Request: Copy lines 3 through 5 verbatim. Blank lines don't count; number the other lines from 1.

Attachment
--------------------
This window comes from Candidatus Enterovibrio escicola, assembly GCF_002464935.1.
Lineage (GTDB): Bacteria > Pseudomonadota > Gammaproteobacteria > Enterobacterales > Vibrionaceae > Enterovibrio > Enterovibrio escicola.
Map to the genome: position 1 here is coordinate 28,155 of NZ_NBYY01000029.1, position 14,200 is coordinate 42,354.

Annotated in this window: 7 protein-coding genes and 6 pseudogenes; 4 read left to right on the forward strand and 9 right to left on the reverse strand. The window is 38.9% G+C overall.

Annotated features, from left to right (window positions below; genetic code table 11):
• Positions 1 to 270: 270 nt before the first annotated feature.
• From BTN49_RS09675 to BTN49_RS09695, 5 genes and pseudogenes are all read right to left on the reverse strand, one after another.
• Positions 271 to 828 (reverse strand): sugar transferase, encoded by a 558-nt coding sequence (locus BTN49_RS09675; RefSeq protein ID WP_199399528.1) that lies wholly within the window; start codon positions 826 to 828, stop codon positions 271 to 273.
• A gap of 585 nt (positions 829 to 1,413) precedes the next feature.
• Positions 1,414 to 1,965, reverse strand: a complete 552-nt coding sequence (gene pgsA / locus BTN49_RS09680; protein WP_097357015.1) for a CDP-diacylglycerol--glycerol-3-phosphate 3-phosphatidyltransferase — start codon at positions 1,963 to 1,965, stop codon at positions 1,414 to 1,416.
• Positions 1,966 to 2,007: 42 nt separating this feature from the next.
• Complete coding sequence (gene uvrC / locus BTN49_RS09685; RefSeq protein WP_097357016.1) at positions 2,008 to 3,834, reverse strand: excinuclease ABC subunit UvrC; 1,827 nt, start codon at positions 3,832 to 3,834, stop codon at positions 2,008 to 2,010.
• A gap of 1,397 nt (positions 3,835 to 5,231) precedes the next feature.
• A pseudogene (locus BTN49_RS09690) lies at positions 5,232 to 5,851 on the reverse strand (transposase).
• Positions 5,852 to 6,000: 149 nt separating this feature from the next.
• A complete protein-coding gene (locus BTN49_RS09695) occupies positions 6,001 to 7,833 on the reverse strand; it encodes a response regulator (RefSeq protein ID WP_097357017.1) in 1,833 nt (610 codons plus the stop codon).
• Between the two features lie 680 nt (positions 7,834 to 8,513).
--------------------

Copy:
Map to the genome: position 1 here is coordinate 28,155 of NZ_NBYY01000029.1, position 14,200 is coordinate 42,354.

Annotated in this window: 7 protein-coding genes and 6 pseudogenes; 4 read left to right on the forward strand and 9 right to left on the reverse strand. The window is 38.9% G+C overall.

Annotated features, from left to right (window positions below; genetic code table 11):